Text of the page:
Barely four months to the 2023 general elections, a plot to remove the chairman of the Independent National Electoral Commission (INEC), Prof. Mahmood Yakubu, is being hatched by top political actors in the country, Daily Trust has gathered.
Top politicians and persons close to the seat of power in Abuja are said to be firming up the plot as a last ditch plan should the INEC chairman fails to accede to their demands regarding the conduct of the elections.
Preparations for the conduct of the elections are in top gear following the lift of ban on campaign activities by the INEC on September 28.
The INEC, on its part, said it had reached an advanced stage with the process including procurement of materials. The commission has also advertised for the temporary election
The INEC chair, in an exclusive interview with Daily Trust penultimate week, had reiterated that the commission would deploy Bimodal Voter Accreditation System (BVAS) as done during recent off-season elections.
Yesterday, the Coalition of United Political Parties (CUPP) addressed a press conference in Abuja and raised the alarm over the plot to remove the INEC chairman.
CUPP spokesman, Ikenga Ugochinyere, who spoke on behalf of the opposition parties, said the coalition had also uncovered fresh plots to deactivate the Bimodal Voter Accreditation System (BVAS) from being used in the election and ultimately stop electronic transmission of results.
Prior to the CUPP’s press conference, sources had told Daily Trust that political actors believed the elections would be difficult to manipulate under the current circumstances.
The three “unwanted” elements about the elections which the politicians wanted expunged, Daily Trust gathered, include the use of BVAS for accreditation of voters, cancelation of the use of incident forms and electronic transmission of election results.
Two governors–one from the South East and another from North East–are said to be in the forefront of the plot to kick out the INEC chairman. Also, a leader in the National Assembly, who allegedly felt betrayed by the INEC chairman, is said to have joined the prey “to get back at the chairman”.
The fear over BVAS
BVAS, introduced by INEC to replace the smart card reader used in the 2019 elections, is a biometric system that recognises voters based on their finger prints or faces.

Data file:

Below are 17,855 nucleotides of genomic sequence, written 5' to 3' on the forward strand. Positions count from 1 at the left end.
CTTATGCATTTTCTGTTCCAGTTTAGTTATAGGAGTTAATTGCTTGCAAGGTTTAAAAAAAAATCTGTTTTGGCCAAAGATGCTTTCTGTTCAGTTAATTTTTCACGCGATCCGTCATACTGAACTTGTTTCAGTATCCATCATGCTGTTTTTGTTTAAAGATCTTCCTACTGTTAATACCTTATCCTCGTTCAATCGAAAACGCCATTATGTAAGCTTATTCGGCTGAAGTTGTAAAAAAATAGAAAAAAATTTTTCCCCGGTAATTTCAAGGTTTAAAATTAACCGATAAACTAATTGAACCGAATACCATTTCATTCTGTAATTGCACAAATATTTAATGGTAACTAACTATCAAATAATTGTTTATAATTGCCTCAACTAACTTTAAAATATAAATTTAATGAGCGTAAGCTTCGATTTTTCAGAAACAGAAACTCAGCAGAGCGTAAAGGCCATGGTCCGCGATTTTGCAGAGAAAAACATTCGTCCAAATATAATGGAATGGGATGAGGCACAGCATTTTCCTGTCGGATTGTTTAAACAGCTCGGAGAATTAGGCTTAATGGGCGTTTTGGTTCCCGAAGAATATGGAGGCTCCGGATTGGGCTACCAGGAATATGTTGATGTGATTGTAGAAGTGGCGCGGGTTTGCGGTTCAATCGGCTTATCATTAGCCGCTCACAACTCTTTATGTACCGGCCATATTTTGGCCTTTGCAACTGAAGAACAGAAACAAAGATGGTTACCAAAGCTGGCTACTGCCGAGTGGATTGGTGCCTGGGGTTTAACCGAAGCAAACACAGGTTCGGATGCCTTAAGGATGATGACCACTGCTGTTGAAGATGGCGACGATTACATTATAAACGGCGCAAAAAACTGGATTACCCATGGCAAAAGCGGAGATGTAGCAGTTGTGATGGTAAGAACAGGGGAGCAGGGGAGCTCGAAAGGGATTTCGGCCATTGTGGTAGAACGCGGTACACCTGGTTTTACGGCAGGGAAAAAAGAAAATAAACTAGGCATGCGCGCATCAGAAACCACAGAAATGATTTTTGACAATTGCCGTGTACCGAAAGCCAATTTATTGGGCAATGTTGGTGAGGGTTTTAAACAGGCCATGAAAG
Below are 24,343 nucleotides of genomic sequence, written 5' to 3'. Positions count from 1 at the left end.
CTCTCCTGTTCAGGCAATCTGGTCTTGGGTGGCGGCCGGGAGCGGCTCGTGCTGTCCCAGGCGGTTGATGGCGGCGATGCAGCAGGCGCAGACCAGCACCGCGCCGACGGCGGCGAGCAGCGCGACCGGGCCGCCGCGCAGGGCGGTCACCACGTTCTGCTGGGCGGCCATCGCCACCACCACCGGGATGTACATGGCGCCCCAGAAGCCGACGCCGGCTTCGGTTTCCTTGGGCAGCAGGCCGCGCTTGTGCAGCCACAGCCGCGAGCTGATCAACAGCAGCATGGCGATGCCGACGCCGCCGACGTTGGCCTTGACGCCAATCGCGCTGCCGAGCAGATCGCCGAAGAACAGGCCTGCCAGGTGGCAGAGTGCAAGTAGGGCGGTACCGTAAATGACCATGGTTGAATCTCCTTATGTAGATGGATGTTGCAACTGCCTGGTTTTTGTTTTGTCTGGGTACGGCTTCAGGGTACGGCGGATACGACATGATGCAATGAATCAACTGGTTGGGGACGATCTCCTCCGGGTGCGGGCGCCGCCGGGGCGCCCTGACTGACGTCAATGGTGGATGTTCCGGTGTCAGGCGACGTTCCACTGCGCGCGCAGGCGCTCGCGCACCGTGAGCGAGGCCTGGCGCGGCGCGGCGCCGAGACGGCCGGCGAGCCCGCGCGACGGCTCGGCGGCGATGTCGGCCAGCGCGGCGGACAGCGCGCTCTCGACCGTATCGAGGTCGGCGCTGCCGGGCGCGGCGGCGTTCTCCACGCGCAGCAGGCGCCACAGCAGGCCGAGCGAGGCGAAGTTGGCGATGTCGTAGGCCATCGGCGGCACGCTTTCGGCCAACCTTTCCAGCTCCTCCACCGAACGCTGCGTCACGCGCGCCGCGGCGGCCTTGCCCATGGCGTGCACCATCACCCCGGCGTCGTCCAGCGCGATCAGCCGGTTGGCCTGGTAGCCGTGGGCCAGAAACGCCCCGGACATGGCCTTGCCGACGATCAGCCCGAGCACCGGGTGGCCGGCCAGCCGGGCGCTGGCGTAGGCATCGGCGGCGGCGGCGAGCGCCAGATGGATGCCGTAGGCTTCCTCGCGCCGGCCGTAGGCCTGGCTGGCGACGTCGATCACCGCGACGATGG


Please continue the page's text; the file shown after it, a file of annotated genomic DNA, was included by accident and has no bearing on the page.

An INEC insider said politicians are now wary of the use of BVAS and cancellation of the use of incidence form for voters not recognised by the BVAS device.
“The BVAS is very advanced. It’s different from the smart card reader in many ways. If it cannot capture your fingers, it can capture your face, and there is no excuse for not using it.”
According to the source, the agitations that that the INEC brings back the incident form and cancel the use of BVAS and the IREV platforms have thickened since the Anambra State governorship election.
A governor from the South East was said to have made frantic efforts to have the election swayed but was made impossible because of the adamant nature of the INEC top leadership and the electronic transmission of results.
“They had results from 10 local governments which they wanted the INEC to accept but they were told it was impossible with the current system. It was frustrating for the governor who had already told one of the candidates he woukd be declared as the winner,” said the source.
According to another insider in the commission, rather than work with the party, the governor later discovered that three senior INEC officials, including one in charge of the electronic systems had “compromised” to pave way for another party to win the election.
“They obtained security reports about the three of them, showing the transactions they had. This was how they pushed the person in IT out of his seat and blocked the reappointment of another senior commissioner,” said the source who asked not to be named due to the sensitivity of the issue.
Aside the political pressure being exerted on INEC, there were reports of a lawsuit instituted before the Federal High Court in Owerri, Imo state, seeking to stop INEC from using BVAS for the 2023 elections.
Yakubu in the eye of the storm
Some politicians are said to be uncomfortable with the INEC chairman’s rigid posture and unwillingness to help them during critical periods.